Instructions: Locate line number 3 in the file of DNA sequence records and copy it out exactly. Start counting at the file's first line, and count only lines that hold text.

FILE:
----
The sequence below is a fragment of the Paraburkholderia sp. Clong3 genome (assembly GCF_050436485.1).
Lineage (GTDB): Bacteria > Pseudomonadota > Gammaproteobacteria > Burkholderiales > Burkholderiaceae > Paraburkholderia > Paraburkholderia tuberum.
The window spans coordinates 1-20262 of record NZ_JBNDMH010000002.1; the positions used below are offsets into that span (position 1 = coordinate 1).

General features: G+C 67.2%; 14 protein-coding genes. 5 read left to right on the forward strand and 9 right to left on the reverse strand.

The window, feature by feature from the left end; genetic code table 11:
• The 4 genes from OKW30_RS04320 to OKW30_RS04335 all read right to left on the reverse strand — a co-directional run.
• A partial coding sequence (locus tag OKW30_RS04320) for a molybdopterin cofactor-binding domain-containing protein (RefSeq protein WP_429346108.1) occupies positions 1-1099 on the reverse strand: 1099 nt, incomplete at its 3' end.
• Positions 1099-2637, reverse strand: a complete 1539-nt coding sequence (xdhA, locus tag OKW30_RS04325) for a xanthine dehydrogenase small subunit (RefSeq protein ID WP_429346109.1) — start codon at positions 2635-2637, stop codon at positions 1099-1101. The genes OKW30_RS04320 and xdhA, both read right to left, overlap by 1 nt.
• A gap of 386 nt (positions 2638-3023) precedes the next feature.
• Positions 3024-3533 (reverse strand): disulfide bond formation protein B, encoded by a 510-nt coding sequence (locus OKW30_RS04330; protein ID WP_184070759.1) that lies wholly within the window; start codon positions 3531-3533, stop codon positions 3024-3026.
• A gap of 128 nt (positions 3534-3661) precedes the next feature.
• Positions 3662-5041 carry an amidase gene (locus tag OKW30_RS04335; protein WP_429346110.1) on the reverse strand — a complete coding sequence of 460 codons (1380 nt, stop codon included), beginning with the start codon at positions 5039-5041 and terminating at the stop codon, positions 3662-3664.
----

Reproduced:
The window spans coordinates 1-20262 of record NZ_JBNDMH010000002.1; the positions used below are offsets into that span (position 1 = coordinate 1).